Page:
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What is biological anthropology?

Anthropology is the study of humans in comparative perspective – comparing societies and cultures, looking at change over time, exploring human diversity. Biological Anthropology takes this comparative approach in terms of human evolution and adaptation: comparisons between humans and other animals to understand human uniqueness and biological continuity; comparisons across time to unravel the evolutionary history of hominins over the last 5 million years; investigating variation in human development and health, exploring the mechanisms that underly population differences today and in the past; and looking at individual behaviour in terms of evolution and adaptation and its underlying cognitive basis.

What do biological anthropologists do?

Biological anthropology is an extremely diverse field – in a sense, it encompasses all the biological and behavioural sciences, but focuses on humanity. So, biological anthropologists can be palaeontologists, geneticists, archaeologists, ecologists, physiologists, ethologists, epidemiologists, osteologists, among others! Most people in the subject do fieldwork, usually in relatively remote places. This may involve chasing chimpanzees in the Congo, tracking the routes taken by ancient hominins across the Sahara, mapping gene and language boundaries in the Solomon Islands, collecting lemur genetic samples in Madagascar, investigating child worm infestations in Bangladesh, or digging up archaeological sites in places as different as Siberia and India. However, a lot of the work happens in the lab, from osteoarchaeology, to physiology, to genetics, to ancient DNA.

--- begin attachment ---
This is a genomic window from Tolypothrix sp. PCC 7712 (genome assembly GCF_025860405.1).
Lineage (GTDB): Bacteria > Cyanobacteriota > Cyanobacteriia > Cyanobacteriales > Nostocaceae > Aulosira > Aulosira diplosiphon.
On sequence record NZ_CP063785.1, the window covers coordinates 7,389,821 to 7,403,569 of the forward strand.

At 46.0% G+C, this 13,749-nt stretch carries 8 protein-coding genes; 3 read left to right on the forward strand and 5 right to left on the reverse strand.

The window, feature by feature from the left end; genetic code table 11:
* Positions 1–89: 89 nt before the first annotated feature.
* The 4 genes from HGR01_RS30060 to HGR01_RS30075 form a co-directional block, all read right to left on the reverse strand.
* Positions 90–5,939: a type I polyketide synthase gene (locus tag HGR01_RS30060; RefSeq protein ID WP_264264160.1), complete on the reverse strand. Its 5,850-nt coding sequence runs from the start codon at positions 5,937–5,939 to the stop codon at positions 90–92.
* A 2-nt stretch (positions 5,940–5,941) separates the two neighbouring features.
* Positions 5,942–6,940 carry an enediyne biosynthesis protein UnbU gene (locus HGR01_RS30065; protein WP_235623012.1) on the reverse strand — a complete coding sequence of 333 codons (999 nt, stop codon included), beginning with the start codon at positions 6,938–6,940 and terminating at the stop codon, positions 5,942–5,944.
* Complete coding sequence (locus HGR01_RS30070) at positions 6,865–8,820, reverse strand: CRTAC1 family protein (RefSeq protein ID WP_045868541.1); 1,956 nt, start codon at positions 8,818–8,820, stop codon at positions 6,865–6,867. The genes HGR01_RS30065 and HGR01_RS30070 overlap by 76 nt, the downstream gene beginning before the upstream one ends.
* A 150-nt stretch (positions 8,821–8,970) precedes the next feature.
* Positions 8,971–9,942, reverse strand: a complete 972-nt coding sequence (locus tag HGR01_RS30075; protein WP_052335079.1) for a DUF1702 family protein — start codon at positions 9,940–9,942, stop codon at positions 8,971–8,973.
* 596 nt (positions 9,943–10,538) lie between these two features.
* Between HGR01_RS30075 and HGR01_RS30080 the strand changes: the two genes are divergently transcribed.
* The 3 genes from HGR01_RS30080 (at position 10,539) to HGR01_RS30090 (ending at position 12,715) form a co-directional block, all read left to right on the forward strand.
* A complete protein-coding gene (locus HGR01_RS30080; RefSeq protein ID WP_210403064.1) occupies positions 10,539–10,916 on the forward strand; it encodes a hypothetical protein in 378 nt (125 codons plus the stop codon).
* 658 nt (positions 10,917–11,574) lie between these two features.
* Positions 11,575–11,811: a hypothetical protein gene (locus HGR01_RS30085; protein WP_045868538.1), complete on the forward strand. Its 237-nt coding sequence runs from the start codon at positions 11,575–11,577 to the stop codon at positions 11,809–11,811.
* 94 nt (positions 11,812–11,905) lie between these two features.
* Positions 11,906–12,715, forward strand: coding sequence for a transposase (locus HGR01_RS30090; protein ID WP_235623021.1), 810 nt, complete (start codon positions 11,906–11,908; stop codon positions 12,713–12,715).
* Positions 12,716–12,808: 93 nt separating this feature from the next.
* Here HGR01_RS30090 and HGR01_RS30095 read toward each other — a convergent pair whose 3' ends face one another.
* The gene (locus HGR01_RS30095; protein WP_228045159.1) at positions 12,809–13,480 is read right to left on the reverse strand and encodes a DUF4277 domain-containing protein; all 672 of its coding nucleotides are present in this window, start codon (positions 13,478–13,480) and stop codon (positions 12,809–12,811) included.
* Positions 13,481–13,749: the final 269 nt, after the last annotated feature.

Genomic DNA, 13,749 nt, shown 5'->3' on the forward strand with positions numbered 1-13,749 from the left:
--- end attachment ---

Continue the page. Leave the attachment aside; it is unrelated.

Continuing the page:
All these activities go across the three research groups and all the teaching, both graduate and undergraduate, of the Department of Biological Anthropology at Cambridge.

 

 






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